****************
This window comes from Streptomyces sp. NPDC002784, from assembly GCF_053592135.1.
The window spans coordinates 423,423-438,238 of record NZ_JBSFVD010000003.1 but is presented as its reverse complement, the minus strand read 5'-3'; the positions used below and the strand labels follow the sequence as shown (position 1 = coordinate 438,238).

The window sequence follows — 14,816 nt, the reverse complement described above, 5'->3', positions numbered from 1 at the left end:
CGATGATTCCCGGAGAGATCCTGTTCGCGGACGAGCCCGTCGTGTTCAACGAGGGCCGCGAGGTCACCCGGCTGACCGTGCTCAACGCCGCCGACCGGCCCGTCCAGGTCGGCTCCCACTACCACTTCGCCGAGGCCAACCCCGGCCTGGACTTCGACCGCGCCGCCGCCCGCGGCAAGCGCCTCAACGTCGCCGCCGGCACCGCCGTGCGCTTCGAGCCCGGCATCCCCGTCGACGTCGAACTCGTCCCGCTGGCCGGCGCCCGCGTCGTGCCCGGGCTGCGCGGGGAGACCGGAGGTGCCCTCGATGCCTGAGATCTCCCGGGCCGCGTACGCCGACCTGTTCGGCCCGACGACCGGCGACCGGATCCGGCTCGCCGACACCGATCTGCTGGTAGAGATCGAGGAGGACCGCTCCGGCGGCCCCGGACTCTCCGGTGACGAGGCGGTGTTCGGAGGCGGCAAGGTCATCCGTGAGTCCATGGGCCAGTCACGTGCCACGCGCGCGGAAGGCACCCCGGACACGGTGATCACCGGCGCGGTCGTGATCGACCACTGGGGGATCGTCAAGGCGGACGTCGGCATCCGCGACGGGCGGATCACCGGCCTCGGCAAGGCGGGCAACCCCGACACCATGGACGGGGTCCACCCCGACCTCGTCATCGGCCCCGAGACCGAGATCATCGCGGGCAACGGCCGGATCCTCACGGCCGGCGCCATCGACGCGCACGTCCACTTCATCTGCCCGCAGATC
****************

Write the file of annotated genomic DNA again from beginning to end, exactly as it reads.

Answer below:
This window comes from Streptomyces sp. NPDC002784, from assembly GCF_053592135.1.
The window spans coordinates 423,423-438,238 of record NZ_JBSFVD010000003.1 but is presented as its reverse complement, the minus strand read 5'-3'; the positions used below and the strand labels follow the sequence as shown (position 1 = coordinate 438,238).

The window sequence follows — 14,816 nt, the reverse complement described above, 5'->3', positions numbered from 1 at the left end:
CGATGATTCCCGGAGAGATCCTGTTCGCGGACGAGCCCGTCGTGTTCAACGAGGGCCGCGAGGTCACCCGGCTGACCGTGCTCAACGCCGCCGACCGGCCCGTCCAGGTCGGCTCCCACTACCACTTCGCCGAGGCCAACCCCGGCCTGGACTTCGACCGCGCCGCCGCCCGCGGCAAGCGCCTCAACGTCGCCGCCGGCACCGCCGTGCGCTTCGAGCCCGGCATCCCCGTCGACGTCGAACTCGTCCCGCTGGCCGGCGCCCGCGTCGTGCCCGGGCTGCGCGGGGAGACCGGAGGTGCCCTCGATGCCTGAGATCTCCCGGGCCGCGTACGCCGACCTGTTCGGCCCGACGACCGGCGACCGGATCCGGCTCGCCGACACCGATCTGCTGGTAGAGATCGAGGAGGACCGCTCCGGCGGCCCCGGACTCTCCGGTGACGAGGCGGTGTTCGGAGGCGGCAAGGTCATCCGTGAGTCCATGGGCCAGTCACGTGCCACGCGCGCGGAAGGCACCCCGGACACGGTGATCACCGGCGCGGTCGTGATCGACCACTGGGGGATCGTCAAGGCGGACGTCGGCATCCGCGACGGGCGGATCACCGGCCTCGGCAAGGCGGGCAACCCCGACACCATGGACGGGGTCCACCCCGACCTCGTCATCGGCCCCGAGACCGAGATCATCGCGGGCAACGGCCGGATCCTCACGGCCGGCGCCATCGACGCGCACGTCCACTTCATCTGCCCGCAGATC